The Heart of Prayer

Welcome to Spirit Wednesday where we take a look at all things spiritual from meditation to prayer to cleaning the house. Yes, even house work can be a spiritual experience… if you choose to see it that way.

To find the heart of prayer, we have to go to someone who not only taught about prayer, but lived a prayerful life.

For Christians, the authority on how to live a prayerful life is Jesus. He taught his disciples to pray by example, as well as giving them a solid template of words to build on called The Lord’s Prayer.

One of the best examples of what prayer can look like is Jesus’s prayer at Gethsemane:

Then Jesus came with them to a place called Gethsemane, and said to his disciples, “Sit here, while I go there and pray.” He took with him Peter and the two sons of Zebedee, and began to be sorrowful and severely troubled. Then he said to them, “My soul is exceedingly sorrowful, even to death. Stay here, and watch with me.”

He went forward a little, fell on his face, and prayed, saying, “My Father, if it is possible, let this cup pass away from me; nevertheless, not what I desire, but what you desire.”

He came to the disciples, and found them sleeping, and said to Peter, “What, couldn’t you watch with me for one hour? Watch and pray, that you don’t enter into temptation. The spirit indeed is willing, but the flesh is weak.”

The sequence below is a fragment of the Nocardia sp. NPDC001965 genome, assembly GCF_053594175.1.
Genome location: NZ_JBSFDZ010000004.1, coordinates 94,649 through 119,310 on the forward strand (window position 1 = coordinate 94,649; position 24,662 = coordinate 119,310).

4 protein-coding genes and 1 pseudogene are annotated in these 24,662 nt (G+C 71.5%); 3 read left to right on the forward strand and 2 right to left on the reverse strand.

Again, a second time he went away, and prayed, saying, “My Father, if this cup can’t pass away from me unless I drink it, your desire be done.” He came again and found them sleeping, for their eyes were heavy. He left them again, went away, and prayed a third time, saying the same words. — Matthew 26:36-44 (World English Bible)

Jesus’s prayer is not only beautiful in its emotional depth, but also in its simplicity. Here we see God’s Son in deep spiritual communion with God the Father, his “Dada.” Jesus shows his pain to God and asks for what he most desires at that moment in very simple language, something we often have a problem doing.

For some of us, it’s not the language that’s a barrier, it’s the sharing. I grew up believing I had to be tough. I thought any mention of pain, be it physical or emotional, was a sign of weakness. Emotions were only acceptable if they were mild, as in being mildly amused or slightly irritated. Anger was taboo and anger at God was blasphemy.

Somewhere along the line, though, God reached into my heart and showed me what Jesus demonstrates in his prayer at Gethsemane. Because God made us, he understands how we feel. He expects us to show our emotions, especially when we pray. To keep them to ourself is to keep God at arm’s length. When we do that we make prayer into just a petition again instead of the communion God desires.

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Simply Prayer ebookThere are a lot of ideas and examples on simple ways to pray in my book Simply Prayer. Ebook version available for NookKindleKobo, and Scribd or…

buy the .pdf version here

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2 Responses to “The Heart of Prayer”

  1. One of the most beautiful and poignant descriptions on prayer passed through my lovely daughter’s lips, when she was troubled about a boyfriend’s urging to pray in public over food. She said, “Doesn’t he realize that my whole life is a prayer?”

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